Build the CyberSecurity Culture Your Hospital Needs, Part 1: Strategic Essentials

Hospitals are overdue. Their affirming HIPAA compliance is one thing — a very good thing — but it’s not enough to protect them from the dangerous cyber attacks the healthcare industry experiences every day. A giant leap from basic regulatory compliance to the challenging achievement of a genuine cybersecurity culture is needed. Healthcare workers must become highly sensitized to identifying the risks of criminal or inadvertent compromise to valuable personal, patient and organizational data, and then understand how to overcome potential threats effectively. Even with institutional policies, security officers, training programs, and technology-based security protections in place, many individuals continue to make poor decisions that expose important data to extreme risk of compromise and theft.

Your staff, executives and vendor partners must arrive at the point when they’re no longer learning about dangers and protections but have actually incorporated this knowledge into their mindsets and daily practice. Most security professionals know this is easier said than done. Twenty years from now, perhaps consistent security awareness will be second nature for healthcare workers, as it already is for most bank employees — without learning hard lessons from painful breaches first.  Let’s talk about how a transformative cybersecurity culture can be built proactively, starting today, instead of waiting until the worst happens to your hospital.



Service Desk: The First Line of Defense In Hospitals’ Shadow IT Crisis

Shadow IT is a concern for nearly 90% of organizations responding in a recent HDI research report about unauthorized cloud app use and its impact. As I reported in a post last year, the average healthcare organization uses an astounding 928 cloud services, but their IT departments reported knowing about just 60 cloud services on average. Employees bring cloud services into their work places for increased productivity, usually without the knowledge of IT, sometimes creating serious security risks. There is no one better positioned than the IT support center to help manage the use of shadow IT and mitigate the risks to your hospital. How?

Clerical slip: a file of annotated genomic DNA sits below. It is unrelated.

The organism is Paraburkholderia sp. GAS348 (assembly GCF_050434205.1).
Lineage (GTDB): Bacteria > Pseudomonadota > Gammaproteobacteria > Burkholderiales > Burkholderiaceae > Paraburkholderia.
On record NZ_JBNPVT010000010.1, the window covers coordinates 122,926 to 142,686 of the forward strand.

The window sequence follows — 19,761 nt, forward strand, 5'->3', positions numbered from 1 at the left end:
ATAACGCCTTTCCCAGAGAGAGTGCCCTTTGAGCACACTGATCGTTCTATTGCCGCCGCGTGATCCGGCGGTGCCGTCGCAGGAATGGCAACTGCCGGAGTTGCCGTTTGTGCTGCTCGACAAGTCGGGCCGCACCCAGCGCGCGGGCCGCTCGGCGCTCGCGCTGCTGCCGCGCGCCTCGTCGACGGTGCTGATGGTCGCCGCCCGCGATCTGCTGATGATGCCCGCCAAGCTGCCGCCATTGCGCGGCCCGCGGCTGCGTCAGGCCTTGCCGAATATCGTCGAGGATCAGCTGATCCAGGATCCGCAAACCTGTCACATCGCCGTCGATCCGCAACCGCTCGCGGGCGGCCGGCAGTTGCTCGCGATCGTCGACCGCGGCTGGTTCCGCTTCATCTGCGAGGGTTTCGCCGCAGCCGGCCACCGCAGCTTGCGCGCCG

Zero-Days: A Harsh Reality of Today’s Hospital Security

There is a lot of talk within healthcare about “zero-days.” Sounds like doomsday language, and yes, from a healthcare IT security perspective, it actually is. Zero-days — great risks for hospitals and payers — are suddenly a major aspect of the everyday vulnerability of personal health information and enterprise systems, including EHRs and financial management systems.

Here’s what you need to  know in one minute:



Prevent Your First (Next?) Security Breach

The news has been filled with examples of high profile healthcare data breaches recently.   February’s huge Anthem breach is notable  because it potentially affects 80 million people, over twice the number of individuals reported on the HHS “Wall of Shame” of medical data breaches since it was created over a decade ago.   That website reports an alarming number of breaches already this year, with about 350,000 more individuals affected, primarily by breaches of electronic data, but also because of improper disclosure of paper and films.